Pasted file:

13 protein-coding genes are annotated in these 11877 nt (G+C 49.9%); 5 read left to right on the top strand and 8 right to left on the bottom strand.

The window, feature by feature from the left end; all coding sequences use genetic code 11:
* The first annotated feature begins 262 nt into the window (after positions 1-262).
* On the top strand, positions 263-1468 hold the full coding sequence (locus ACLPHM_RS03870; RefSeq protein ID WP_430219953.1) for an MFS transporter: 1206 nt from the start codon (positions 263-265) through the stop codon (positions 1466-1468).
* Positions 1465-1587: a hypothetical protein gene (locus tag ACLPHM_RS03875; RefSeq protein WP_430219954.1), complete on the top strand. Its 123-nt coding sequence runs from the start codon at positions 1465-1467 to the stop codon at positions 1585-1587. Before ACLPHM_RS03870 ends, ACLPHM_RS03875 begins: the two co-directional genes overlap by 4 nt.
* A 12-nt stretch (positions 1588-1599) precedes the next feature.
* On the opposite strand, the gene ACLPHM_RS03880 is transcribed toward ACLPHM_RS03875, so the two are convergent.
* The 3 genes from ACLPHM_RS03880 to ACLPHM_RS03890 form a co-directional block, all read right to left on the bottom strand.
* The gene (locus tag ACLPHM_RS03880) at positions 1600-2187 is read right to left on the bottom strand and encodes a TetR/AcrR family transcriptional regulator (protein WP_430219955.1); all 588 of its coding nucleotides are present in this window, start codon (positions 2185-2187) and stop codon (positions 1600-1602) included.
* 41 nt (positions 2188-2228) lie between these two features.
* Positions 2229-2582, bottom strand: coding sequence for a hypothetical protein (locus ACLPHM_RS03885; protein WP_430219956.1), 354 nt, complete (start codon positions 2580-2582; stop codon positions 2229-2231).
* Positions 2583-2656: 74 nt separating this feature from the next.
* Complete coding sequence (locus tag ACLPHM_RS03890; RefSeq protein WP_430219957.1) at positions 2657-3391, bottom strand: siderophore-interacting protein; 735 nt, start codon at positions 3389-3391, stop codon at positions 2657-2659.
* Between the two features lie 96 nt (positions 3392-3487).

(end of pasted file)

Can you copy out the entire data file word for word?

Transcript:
13 protein-coding genes are annotated in these 11877 nt (G+C 49.9%); 5 read left to right on the top strand and 8 right to left on the bottom strand.

The window, feature by feature from the left end; all coding sequences use genetic code 11:
* The first annotated feature begins 262 nt into the window (after positions 1-262).
* On the top strand, positions 263-1468 hold the full coding sequence (locus ACLPHM_RS03870; RefSeq protein ID WP_430219953.1) for an MFS transporter: 1206 nt from the start codon (positions 263-265) through the stop codon (positions 1466-1468).
* Positions 1465-1587: a hypothetical protein gene (locus tag ACLPHM_RS03875; RefSeq protein WP_430219954.1), complete on the top strand. Its 123-nt coding sequence runs from the start codon at positions 1465-1467 to the stop codon at positions 1585-1587. Before ACLPHM_RS03870 ends, ACLPHM_RS03875 begins: the two co-directional genes overlap by 4 nt.
* A 12-nt stretch (positions 1588-1599) precedes the next feature.
* On the opposite strand, the gene ACLPHM_RS03880 is transcribed toward ACLPHM_RS03875, so the two are convergent.
* The 3 genes from ACLPHM_RS03880 to ACLPHM_RS03890 form a co-directional block, all read right to left on the bottom strand.
* The gene (locus tag ACLPHM_RS03880) at positions 1600-2187 is read right to left on the bottom strand and encodes a TetR/AcrR family transcriptional regulator (protein WP_430219955.1); all 588 of its coding nucleotides are present in this window, start codon (positions 2185-2187) and stop codon (positions 1600-1602) included.
* 41 nt (positions 2188-2228) lie between these two features.
* Positions 2229-2582, bottom strand: coding sequence for a hypothetical protein (locus ACLPHM_RS03885; protein WP_430219956.1), 354 nt, complete (start codon positions 2580-2582; stop codon positions 2229-2231).
* Positions 2583-2656: 74 nt separating this feature from the next.
* Complete coding sequence (locus tag ACLPHM_RS03890; RefSeq protein WP_430219957.1) at positions 2657-3391, bottom strand: siderophore-interacting protein; 735 nt, start codon at positions 3389-3391, stop codon at positions 2657-2659.
* Between the two features lie 96 nt (positions 3392-3487).